It's been a while since I had time to sit down and write up Alfred Keers' memoirs.

Sgt Keers and his partner Lt Whieldon continue to do well in the Fee.

The period started well with the news on 5 April that the Aviatik wed shot at near Houplin a couple of days before had been seen to go down by a balloon observer near Neuve-Chapelle, and that the Fokker wed sent down out of control south of Arras the previous morning was also seen to crash. That made our official count four kills.

On 6 April 1916 we flew far south to observe enemy positions along the Somme river. Captain Paget Gravess machine mounted a camera. As we were escorting him, a lone Aviatik two-seater flew by about a half-mile off. I gave chase and slipped under its tail. Mr Whieldon fired only about 20 rounds before the enemy machine began to smoke. A trickle of flame appeared along the left side of the engine and it dipped. The observer could be seen batting at the flames with his arms. Then the machine erupted and fell like a comet, carrying its unfortunate crew to the ground far below. Unfortunately we were well over and out of sight of our mates, so our claim remained unconfirmed.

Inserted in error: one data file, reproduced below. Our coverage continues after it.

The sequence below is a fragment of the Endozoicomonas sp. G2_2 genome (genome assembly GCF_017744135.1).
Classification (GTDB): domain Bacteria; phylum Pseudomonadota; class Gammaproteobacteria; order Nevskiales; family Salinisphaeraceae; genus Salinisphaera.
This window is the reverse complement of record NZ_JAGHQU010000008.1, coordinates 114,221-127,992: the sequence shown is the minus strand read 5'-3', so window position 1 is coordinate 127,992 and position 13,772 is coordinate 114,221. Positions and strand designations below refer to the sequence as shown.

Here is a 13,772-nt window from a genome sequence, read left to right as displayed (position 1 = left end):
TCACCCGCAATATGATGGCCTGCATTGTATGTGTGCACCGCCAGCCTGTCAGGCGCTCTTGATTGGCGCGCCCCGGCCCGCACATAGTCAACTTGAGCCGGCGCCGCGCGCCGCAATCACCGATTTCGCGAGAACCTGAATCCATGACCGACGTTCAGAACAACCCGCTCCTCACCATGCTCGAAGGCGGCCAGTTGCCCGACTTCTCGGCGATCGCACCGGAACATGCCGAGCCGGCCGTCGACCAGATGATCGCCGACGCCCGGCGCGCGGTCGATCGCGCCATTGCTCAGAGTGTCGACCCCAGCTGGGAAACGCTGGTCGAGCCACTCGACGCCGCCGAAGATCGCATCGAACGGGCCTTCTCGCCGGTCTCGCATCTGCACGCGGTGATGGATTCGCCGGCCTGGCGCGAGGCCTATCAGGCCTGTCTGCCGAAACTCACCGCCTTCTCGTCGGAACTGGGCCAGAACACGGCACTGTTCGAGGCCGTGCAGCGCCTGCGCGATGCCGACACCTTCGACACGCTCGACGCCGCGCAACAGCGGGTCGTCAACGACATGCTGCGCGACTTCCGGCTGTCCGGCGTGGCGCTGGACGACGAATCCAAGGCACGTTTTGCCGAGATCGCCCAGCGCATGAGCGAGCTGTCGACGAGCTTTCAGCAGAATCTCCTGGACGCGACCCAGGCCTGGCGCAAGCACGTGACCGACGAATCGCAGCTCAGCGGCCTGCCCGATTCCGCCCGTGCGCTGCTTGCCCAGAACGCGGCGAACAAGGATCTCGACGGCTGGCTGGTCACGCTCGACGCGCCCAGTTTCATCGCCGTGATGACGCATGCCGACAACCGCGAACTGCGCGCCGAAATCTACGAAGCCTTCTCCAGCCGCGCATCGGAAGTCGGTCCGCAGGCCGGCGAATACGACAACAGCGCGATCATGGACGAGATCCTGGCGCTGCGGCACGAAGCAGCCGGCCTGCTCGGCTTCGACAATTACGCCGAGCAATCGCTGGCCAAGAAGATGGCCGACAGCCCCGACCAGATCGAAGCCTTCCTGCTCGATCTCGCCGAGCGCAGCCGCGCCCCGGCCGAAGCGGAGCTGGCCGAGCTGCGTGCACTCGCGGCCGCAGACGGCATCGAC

On 10 April I had a dead stick landing when the engine of our Fee died just over Arras broken petrol pipe. I shut off quickly and put down at Hesdigneul.

Heavy rain scrubbed most flying the next week. Mr Whieldon met me in the hangar in the wet afternoons, determine to teach me to play bridge. Sgt Craforth and Corporal Stringer, our master sailmaker and our #2 rigger, rounded out the foursome. Corporal Stringer was an unlikely champion at the game, having learned at sea before the war. The sergeant was nearly as good. Mr Whieldon despaired of my play, and taught me that officers could on occasion teach the other ranks a thing or two about profanity.

On 16 April the sun came out long enough that we were part of a three-machine reconnaissance headed to the lines south of Arras. On the way I spotted two Aviatiks near Bruay and signalled to Captain Paget-Graves. He waved his hand as if to say Off you go and play, and we pursued one of the Huns east until it was just over the lines. Finally, Mr Whieldon fired and the machines right lower wing partially separated. It circled down, its propeller windmilling, and crash-landed between the German main and reserve lines. We put in a claim for this machine, but it was rejected higher up because we could not swear the machine was damaged beyond recovery.

"It circled down, its propeller windmilling, and crash-landed between the German main and reserve lines."